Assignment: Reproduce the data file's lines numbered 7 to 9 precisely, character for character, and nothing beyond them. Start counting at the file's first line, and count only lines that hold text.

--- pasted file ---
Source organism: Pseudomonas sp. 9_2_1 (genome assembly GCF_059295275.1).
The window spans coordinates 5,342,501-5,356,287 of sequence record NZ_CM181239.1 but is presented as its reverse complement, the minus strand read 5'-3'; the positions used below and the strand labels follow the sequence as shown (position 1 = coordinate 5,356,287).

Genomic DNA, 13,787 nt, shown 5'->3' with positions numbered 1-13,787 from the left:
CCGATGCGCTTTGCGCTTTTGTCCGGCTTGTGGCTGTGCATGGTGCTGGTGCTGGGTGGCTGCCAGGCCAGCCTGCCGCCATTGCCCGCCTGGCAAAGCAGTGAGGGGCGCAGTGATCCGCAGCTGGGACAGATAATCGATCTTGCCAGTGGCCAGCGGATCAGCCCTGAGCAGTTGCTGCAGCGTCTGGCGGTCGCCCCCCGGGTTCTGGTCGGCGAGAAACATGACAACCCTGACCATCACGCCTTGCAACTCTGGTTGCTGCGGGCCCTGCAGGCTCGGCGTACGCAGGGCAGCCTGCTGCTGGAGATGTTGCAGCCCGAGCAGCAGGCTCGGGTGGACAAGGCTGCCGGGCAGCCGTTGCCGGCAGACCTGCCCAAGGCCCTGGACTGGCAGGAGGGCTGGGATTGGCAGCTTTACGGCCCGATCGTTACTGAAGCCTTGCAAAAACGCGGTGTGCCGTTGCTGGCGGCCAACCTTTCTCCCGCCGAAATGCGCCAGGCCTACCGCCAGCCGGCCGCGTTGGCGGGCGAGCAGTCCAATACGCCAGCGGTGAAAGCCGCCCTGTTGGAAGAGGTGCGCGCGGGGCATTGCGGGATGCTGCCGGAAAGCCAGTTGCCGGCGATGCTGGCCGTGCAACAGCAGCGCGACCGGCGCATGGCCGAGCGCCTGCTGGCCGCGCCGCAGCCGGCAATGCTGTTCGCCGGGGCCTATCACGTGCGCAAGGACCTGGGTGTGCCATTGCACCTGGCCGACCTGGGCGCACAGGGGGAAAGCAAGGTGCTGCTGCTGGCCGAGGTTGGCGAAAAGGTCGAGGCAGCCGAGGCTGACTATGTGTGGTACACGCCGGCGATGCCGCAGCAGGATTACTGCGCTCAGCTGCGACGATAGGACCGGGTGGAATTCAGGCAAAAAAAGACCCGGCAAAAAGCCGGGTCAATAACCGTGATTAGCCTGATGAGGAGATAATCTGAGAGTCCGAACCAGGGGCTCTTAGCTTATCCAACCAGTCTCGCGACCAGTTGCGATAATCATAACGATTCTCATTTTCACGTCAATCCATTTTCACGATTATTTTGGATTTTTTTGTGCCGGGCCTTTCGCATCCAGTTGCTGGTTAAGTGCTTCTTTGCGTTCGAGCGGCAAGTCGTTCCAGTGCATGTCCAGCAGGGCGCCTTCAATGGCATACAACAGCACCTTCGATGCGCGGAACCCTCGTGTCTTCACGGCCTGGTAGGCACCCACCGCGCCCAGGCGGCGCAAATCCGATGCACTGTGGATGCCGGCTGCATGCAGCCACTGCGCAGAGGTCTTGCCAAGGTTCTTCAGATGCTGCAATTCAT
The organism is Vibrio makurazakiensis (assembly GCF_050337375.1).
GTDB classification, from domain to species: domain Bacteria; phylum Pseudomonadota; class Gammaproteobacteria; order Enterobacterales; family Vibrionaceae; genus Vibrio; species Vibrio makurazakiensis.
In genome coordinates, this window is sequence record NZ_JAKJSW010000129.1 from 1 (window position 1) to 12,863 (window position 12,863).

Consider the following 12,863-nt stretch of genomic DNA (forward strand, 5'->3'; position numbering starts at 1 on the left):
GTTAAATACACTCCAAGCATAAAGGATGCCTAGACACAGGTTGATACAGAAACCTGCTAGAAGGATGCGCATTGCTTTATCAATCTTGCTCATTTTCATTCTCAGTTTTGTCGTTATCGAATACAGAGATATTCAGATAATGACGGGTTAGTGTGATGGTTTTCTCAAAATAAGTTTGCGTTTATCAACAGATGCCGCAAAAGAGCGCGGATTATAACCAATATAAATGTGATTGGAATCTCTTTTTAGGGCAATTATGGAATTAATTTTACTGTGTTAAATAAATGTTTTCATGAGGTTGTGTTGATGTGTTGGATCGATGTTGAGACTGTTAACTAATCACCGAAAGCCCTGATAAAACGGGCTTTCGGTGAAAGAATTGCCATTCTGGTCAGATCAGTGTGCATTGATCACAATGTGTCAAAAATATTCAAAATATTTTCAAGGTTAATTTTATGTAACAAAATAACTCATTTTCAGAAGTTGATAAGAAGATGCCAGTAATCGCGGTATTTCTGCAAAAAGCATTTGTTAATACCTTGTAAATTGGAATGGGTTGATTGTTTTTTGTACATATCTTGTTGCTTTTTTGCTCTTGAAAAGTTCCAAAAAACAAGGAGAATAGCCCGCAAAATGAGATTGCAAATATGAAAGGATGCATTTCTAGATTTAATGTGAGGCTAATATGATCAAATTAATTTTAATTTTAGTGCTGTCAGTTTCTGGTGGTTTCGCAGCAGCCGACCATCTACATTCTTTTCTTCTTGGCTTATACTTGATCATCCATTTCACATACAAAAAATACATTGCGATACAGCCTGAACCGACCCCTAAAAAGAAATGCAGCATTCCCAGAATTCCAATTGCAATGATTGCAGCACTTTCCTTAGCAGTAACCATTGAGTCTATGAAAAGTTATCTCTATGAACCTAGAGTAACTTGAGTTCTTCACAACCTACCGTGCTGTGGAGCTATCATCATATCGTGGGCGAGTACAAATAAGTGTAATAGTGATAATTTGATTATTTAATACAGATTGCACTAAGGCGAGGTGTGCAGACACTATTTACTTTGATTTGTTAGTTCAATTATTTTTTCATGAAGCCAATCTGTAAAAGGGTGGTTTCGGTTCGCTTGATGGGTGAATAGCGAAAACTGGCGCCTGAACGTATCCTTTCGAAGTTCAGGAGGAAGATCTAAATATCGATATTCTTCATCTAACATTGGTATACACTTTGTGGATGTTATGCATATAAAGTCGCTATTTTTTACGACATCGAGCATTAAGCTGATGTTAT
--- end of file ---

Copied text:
In genome coordinates, this window is sequence record NZ_JAKJSW010000129.1 from 1 (window position 1) to 12,863 (window position 12,863).

Consider the following 12,863-nt stretch of genomic DNA (forward strand, 5'->3'; position numbering starts at 1 on the left):
GTTAAATACACTCCAAGCATAAAGGATGCCTAGACACAGGTTGATACAGAAACCTGCTAGAAGGATGCGCATTGCTTTATCAATCTTGCTCATTTTCATTCTCAGTTTTGTCGTTATCGAATACAGAGATATTCAGATAATGACGGGTTAGTGTGATGGTTTTCTCAAAATAAGTTTGCGTTTATCAACAGATGCCGCAAAAGAGCGCGGATTATAACCAATATAAATGTGATTGGAATCTCTTTTTAGGGCAATTATGGAATTAATTTTACTGTGTTAAATAAATGTTTTCATGAGGTTGTGTTGATGTGTTGGATCGATGTTGAGACTGTTAACTAATCACCGAAAGCCCTGATAAAACGGGCTTTCGGTGAAAGAATTGCCATTCTGGTCAGATCAGTGTGCATTGATCACAATGTGTCAAAAATATTCAAAATATTTTCAAGGTTAATTTTATGTAACAAAATAACTCATTTTCAGAAGTTGATAAGAAGATGCCAGTAATCGCGGTATTTCTGCAAAAAGCATTTGTTAATACCTTGTAAATTGGAATGGGTTGATTGTTTTTTGTACATATCTTGTTGCTTTTTTGCTCTTGAAAAGTTCCAAAAAACAAGGAGAATAGCCCGCAAAATGAGATTGCAAATATGAAAGGATGCATTTCTAGATTTAATGTGAGGCTAATATGATCAAATTAATTTTAATTTTAGTGCTGTCAGTTTCTGGTGGTTTCGCAGCAGCCGACCATCTACATTCTTTTCTTCTTGGCTTATACTTGATCATCCATTTCACATACAAAAAATACATTGCGATACAGCCTGAACCGACCCCTAAAAAGAAATGCAGCATTCCCAGAATTCCAATTGCAATGATTGCAGCACTTTCCTTAGCAGTAACCATTGAGTCTATGAAAAGTTATCTCTATGAACCTAGAGTAACTTGAGTTCTTCACAACCTACCGTGCTGTGGAGCTATCATCATATCGTGGGCGAGTACAAATAAGTGTAATAGTGATAATTTGATTATTTAATACAGATTGCACTAAGGCGAGGTGTGCAGACACTATTTACTTTGATTTGTTAGTTCAATTATTTTTTCATGAAGCCAATCTGTAAAAGGGTGGTTTCGGTTCGCTTGATGGGTGAATAGCGAAAACTGGCGCCTGAACGTATCCTTTCGAAGTTCAGGAGGAAGATCTAAATATCGATATTCTTCATCTAACATTGGTATACACTTTGTGGATGTTATGCATATAAAGTCGCTATTTTTTACGACATCGAGCATTAAGCTGATGTTAT